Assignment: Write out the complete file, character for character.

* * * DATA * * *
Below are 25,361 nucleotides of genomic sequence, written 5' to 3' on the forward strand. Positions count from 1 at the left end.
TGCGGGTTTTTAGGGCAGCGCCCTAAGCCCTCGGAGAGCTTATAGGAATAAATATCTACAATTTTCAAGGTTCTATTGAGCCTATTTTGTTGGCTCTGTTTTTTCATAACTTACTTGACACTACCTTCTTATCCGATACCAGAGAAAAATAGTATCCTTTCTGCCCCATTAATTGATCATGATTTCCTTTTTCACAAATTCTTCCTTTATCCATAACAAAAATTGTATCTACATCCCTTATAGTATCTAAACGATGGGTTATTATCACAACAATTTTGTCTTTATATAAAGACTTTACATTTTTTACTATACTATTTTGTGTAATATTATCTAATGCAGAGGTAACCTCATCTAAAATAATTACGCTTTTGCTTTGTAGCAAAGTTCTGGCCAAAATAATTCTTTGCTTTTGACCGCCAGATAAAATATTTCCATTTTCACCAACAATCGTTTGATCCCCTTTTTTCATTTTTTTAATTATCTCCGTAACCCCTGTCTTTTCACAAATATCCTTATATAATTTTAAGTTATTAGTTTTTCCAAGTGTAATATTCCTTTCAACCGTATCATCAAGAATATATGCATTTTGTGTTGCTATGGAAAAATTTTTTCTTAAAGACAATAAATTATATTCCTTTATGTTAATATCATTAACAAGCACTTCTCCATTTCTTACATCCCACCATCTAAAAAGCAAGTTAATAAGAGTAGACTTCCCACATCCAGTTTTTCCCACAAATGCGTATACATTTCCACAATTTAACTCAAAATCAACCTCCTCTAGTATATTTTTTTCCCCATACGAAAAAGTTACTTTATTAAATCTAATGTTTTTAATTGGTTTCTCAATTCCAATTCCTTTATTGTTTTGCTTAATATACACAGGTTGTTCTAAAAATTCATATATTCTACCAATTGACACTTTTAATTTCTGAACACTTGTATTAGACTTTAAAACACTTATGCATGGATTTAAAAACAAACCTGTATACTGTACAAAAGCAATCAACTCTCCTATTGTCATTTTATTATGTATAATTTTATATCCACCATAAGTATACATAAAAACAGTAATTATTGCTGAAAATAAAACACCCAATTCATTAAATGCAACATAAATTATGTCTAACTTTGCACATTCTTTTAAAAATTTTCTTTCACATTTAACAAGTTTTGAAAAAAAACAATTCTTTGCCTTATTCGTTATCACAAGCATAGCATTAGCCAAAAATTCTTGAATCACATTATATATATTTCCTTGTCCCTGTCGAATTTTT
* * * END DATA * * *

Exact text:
Below are 25,361 nucleotides of genomic sequence, written 5' to 3' on the forward strand. Positions count from 1 at the left end.
TGCGGGTTTTTAGGGCAGCGCCCTAAGCCCTCGGAGAGCTTATAGGAATAAATATCTACAATTTTCAAGGTTCTATTGAGCCTATTTTGTTGGCTCTGTTTTTTCATAACTTACTTGACACTACCTTCTTATCCGATACCAGAGAAAAATAGTATCCTTTCTGCCCCATTAATTGATCATGATTTCCTTTTTCACAAATTCTTCCTTTATCCATAACAAAAATTGTATCTACATCCCTTATAGTATCTAAACGATGGGTTATTATCACAACAATTTTGTCTTTATATAAAGACTTTACATTTTTTACTATACTATTTTGTGTAATATTATCTAATGCAGAGGTAACCTCATCTAAAATAATTACGCTTTTGCTTTGTAGCAAAGTTCTGGCCAAAATAATTCTTTGCTTTTGACCGCCAGATAAAATATTTCCATTTTCACCAACAATCGTTTGATCCCCTTTTTTCATTTTTTTAATTATCTCCGTAACCCCTGTCTTTTCACAAATATCCTTATATAATTTTAAGTTATTAGTTTTTCCAAGTGTAATATTCCTTTCAACCGTATCATCAAGAATATATGCATTTTGTGTTGCTATGGAAAAATTTTTTCTTAAAGACAATAAATTATATTCCTTTATGTTAATATCATTAACAAGCACTTCTCCATTTCTTACATCCCACCATCTAAAAAGCAAGTTAATAAGAGTAGACTTCCCACATCCAGTTTTTCCCACAAATGCGTATACATTTCCACAATTTAACTCAAAATCAACCTCCTCTAGTATATTTTTTTCCCCATACGAAAAAGTTACTTTATTAAATCTAATGTTTTTAATTGGTTTCTCAATTCCAATTCCTTTATTGTTTTGCTTAATATACACAGGTTGTTCTAAAAATTCATATATTCTACCAATTGACACTTTTAATTTCTGAACACTTGTATTAGACTTTAAAACACTTATGCATGGATTTAAAAACAAACCTGTATACTGTACAAAAGCAATCAACTCTCCTATTGTCATTTTATTATGTATAATTTTATATCCACCATAAGTATACATAAAAACAGTAATTATTGCTGAAAATAAAACACCCAATTCATTAAATGCAACATAAATTATGTCTAACTTTGCACATTCTTTTAAAAATTTTCTTTCACATTTAACAAGTTTTGAAAAAAAACAATTCTTTGCCTTATTCGTTATCACAAGCATAGCATTAGCCAAAAATTCTTGAATCACATTATATATATTTCCTTGTCCCTGTCGAATTTTT